“Water, water everywhere nor any drop to drink!” – Samuel Taylor Coleridge
By: LeeOr Deutsch, Journal of Transnational Law & Policy Member
The Middle East has been a region of conflict for centuries. Throughout history, borders have changed, new regimes have entered the arena, and religion has consistently fanned the flames of struggle. Additionally, a water shortage is one factor that is constantly in play because the Middle East mainly consists of desert terrain. Between North Africa’s Saharan Desert, the Arab Peninsula’s Arabian Desert, and Israel’s Negev, it is no wonder that the region has been suffering from a severe drought.
The inconsistency of borders in the area only frustrates the situation and is an added source of turmoil for neighboring countries. Specifically in Israel, a National Water Carrier was built in 1964 to distribute water from Lake Kineret, the country’s main water source. However, that same year Syria constructed a plan to block the flow of water into Lake Kineret by way of the Jordan River. Israel attempted to block Syria but inevitably this became one of the factors leading to the Six-Day War in 1967. In the end, Syria lost and as a result of the war Syria lost control of the Golan Heights. Israel was able to protect its water source as well as gain the buffer zone between itself and Syria. On the other hand, after the Six-Day War Jordan and Israel were able to negotiate a peace treaty that lasts even today. As a result of that treaty, Israel annually supplies Jordan with 50,000,000 cubic meters of water from Lake Kineret. In addition, Israel also supplies water to the Palestinians. As so many people are dependent on Lake Kineret for water, it is no wonder that the lake has begun to deplete at a rapid pace.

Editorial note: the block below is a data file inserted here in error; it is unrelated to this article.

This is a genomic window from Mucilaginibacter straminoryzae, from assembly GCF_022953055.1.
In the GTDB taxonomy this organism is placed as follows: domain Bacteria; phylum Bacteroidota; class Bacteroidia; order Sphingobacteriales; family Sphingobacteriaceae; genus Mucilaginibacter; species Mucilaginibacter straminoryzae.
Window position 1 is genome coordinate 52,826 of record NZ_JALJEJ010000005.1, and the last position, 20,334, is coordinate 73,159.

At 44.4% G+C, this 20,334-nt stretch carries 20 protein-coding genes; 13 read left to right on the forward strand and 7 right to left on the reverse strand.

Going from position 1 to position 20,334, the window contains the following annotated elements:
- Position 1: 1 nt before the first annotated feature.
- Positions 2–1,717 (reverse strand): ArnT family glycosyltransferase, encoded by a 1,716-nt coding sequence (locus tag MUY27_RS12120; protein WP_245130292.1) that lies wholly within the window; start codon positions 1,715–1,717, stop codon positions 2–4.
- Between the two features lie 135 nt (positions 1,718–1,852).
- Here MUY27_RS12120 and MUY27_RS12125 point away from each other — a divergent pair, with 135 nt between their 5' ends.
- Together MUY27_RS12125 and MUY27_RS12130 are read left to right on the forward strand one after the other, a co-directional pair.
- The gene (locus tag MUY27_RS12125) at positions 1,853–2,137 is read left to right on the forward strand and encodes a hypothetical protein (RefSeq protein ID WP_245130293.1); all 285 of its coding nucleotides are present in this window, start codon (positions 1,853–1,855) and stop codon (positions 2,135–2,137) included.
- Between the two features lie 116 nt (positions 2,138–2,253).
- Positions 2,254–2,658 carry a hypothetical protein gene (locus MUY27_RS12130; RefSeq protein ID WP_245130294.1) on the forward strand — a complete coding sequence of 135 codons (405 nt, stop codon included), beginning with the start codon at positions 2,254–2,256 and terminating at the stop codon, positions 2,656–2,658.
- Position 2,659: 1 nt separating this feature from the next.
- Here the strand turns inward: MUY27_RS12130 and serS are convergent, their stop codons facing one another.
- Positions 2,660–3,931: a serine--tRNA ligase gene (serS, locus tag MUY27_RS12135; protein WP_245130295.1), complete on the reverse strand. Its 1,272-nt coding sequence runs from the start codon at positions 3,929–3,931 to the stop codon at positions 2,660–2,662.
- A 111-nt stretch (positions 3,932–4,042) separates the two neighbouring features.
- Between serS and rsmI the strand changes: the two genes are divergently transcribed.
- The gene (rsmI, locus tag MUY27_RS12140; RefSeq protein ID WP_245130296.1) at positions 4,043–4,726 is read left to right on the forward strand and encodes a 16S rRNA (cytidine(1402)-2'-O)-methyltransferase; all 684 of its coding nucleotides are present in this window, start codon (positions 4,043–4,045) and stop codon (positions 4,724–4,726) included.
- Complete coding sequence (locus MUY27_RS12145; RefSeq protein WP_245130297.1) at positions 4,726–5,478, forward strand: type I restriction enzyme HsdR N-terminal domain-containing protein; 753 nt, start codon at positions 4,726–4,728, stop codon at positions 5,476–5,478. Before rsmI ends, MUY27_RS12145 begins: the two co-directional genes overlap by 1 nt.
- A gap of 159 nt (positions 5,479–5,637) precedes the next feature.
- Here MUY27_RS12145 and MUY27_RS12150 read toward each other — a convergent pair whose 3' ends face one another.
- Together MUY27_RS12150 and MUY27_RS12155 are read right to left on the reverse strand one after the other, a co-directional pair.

As the quote that provides the title for this post indicates, the frustrating thing about a drought is that the majority of the world is covered in water. One can imagine how upsetting it is for the Palestinians to border the beautiful Mediterranean Sea, a huge body of water, without ever being able to enjoy a sip. In light of the number of seas and oceans bordering arid regions, desalination could be the answer to the problems associated with ongoing droughts. Converting seawater into everyday drinking water may be the answer to not only the end of a drought, but also perhaps lasting peace. Already in 2013, only after a few years of putting desalination plants in place, Lake Kineret has reached a record high water level of the past eight years.
In addition to facing the ongoing political tensions, the Syrians, Jordanians, Israelis, Palestinians, Egyptians, and Libyans are thirsty. If these countries were able to facilitate a joint venture in investing capital, workers and resources for the shared benefit of surviving the drought, perhaps issues of Isaac and Ishmael would take a back seat. It is in these countries’ best interest to put aside their differences long enough to solve this paramount issue since the drought will inevitably have grave effects on the region as a whole if not resolved efficiently. If the region could come together to solve this problem, maybe other issues won’t seem as crucial and the Middle East will finally find a way to coexist.
One initiative of this kind has already made progress. MEDRC, the Center of Excellence in Desalination and Water Reuse Technology, aims to assist in the achievement of peace and stability in the Middle East and North Africa by supporting the use of desalination in satisfying the needs of the people for fresh water. MEDRC uses desalination technology, education, and training to build cooperation between nations. The goal is to form the joint projects and international relationships essential to meet the needs for fresh water. Over 200 global experts volunteer with MEDRC and 75 multinational research projects have been funded by MEDRC at over $11 million. In 2013, MEDRC has offered scholarships to Palestinians and Israelis alike in the hopes of together solving the Middle East’s drought once and for all. It is too soon to tell, but hopefully this joint water venture may even one day lead to peaceful partnerships.
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